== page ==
There was an earthquake last night although I wasn't quite sure at first if it was really an earthquake, or dizziness associated with my recent bout of migraine headaches. I had to look up to the little Vietnamese windchime I picked up in the middle of a deluge in Dalat to make sure, and sure enough, it was indeed jerking about even though there was no wind in my apartment. I jumped up and edged half way outside the the back door a step or two from my computer, which opens on to a huge car park which I figure could make a good refuge, if the Big One ever struck. I pretty much knew right from the start though, that this wasn't the Big One, because of the way that it started. Big earthquakes start big and there is a kind of mathematical relationship between the size of the peak of the shake, and the onset. Since this earthquake had started light, I figured it wasn't going to be anything more than a 3 (on the Japanese magnitude scale.) Nonetheless, it was scary as all earthquakes are scary and I had to tell myself to relax, to chill out, to even enjoy it in a kind of Stormchaser from the Discovery Channel vibe. This, after all, was my encounter with nature, and an expedition into the realm of unusual phenomena. Japan wouldn't exist, it it wasn't for the collision of the plates. According to some theorists, life on earth wouldn't exist either, if it wasn't for plate tectonics. I leaned back on the doorframe with half my body inside and half my body perched a foot above the grass outside, and was struck by how quiet it was out here, here in the outer suburbs of Tokyo. The frame throbbed gently against my back, like an electric current running through the house, and I understood at that moment that earthquakes were waves, the energy passing through the ground the same way a wave rolls through the water. The shuddering went on for quite some time, sometimes subsiding, sometimes fevering up a notch -- all in all a minute by my reckoning (although it seemed much longer than that.) When it became clear it was over, I switched on the TV to see they were already reporting on it. Panels of earthquake experts were assembling, providing instant analysis. Footage from a couple of security cameras was already on the air. How could they get it together so fast? The media in Japan are on their game, that's for sure. They showed this map of the magnitudes on TV, using the Japanese earthquake shaking scale, color coded. The Japanese have their own earthquake rating system, which is different from the Richter scale. While the Richter scale measures the energy released from a quake, the Japanese system (in a typically subjective, Asian way) measures the level of shaking in any particular place. So the further out from the epicenter you get, the lower the magnitude will be, using the Japanese system. This map of Honshu Island shows the epicenter (X marks the spot.) The epicenter was in the Iwate Prefecture of the Tohoku (East North region of Honshu, which suffered some damage and injuries but no fatalities, as far as I know so far. On TV there were scenes of bags of crisps and snacks spilt in convenience stores, broken tiles, a broken grave or two. Apart from danger the red zone on this map signifies a "strong magnitude 6". It should be noted, that 7 is as high as you can go on the Japanese Richter scale, so a strong 6 is pretty bad. As far as I know, 6 is supposed to represent shaking and swaying so severe that you can't stand up, and your home or building could fall down. Radiating out from the epicenter, the orange zones represent weak 6 and magnitude 5 shaking, the green zones are 4's and 3's, while the blues and whites signify miniscule 2's and 1's. Folks in those zones probably didn't even notice the quake (unless they were earthquake sensitive.) When my apartment started shuddering and pulsing in Tokyo last night, I correctly guessed I was experiencing a magnitude 3 quake (on the Japanese scale.) I have faced down plenty of 3's over the past seven years, and in some way, gotten used to them. The heaviest I have experienced is a magnitude 4, back in July 2005. That was strong enough for me and I can't imagine what a magnitude 6 quake would be like...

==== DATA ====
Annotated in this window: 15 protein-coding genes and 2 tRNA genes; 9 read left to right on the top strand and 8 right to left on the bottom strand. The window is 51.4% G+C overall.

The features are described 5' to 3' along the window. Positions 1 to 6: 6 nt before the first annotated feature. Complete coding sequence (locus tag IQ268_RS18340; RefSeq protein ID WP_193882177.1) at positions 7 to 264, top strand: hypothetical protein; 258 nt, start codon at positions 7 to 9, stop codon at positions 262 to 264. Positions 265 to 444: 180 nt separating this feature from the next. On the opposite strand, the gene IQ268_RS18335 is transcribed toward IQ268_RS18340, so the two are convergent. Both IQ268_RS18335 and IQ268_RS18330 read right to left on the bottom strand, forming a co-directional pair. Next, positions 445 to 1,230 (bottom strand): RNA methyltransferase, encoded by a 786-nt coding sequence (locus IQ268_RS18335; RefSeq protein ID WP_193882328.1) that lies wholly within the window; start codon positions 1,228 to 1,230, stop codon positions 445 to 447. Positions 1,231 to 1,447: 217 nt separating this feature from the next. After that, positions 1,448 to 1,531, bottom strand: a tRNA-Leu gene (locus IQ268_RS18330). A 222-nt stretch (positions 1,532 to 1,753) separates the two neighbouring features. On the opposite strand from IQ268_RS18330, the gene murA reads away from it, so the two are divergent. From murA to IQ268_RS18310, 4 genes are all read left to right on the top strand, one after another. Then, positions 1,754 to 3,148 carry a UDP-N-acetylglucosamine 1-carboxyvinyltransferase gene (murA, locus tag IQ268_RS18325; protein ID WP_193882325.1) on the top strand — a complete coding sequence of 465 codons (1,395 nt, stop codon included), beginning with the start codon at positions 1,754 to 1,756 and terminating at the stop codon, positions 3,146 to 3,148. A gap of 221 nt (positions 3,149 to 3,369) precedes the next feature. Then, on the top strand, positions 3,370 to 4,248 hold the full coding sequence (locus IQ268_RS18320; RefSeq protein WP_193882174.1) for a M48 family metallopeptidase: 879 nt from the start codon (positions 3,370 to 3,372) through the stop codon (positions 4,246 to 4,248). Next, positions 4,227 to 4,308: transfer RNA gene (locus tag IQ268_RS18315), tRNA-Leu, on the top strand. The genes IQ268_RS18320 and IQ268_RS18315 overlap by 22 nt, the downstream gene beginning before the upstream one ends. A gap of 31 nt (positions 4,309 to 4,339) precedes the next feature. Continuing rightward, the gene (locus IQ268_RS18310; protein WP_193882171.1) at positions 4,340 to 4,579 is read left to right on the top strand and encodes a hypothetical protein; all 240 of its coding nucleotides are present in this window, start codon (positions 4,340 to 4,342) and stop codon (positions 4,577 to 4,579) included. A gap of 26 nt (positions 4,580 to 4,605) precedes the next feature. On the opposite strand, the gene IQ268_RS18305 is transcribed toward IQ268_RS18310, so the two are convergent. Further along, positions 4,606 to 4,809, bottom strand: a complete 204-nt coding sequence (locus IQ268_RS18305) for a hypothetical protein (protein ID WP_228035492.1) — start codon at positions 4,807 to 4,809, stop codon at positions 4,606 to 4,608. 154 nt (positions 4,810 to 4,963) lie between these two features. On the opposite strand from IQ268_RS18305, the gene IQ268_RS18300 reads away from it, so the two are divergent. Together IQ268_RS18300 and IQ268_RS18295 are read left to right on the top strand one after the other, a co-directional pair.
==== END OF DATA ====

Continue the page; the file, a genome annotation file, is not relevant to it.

It was worth noting that tonight's quake was merely an aftershock of the temblor which killed a number of folk in the East North region a month ago.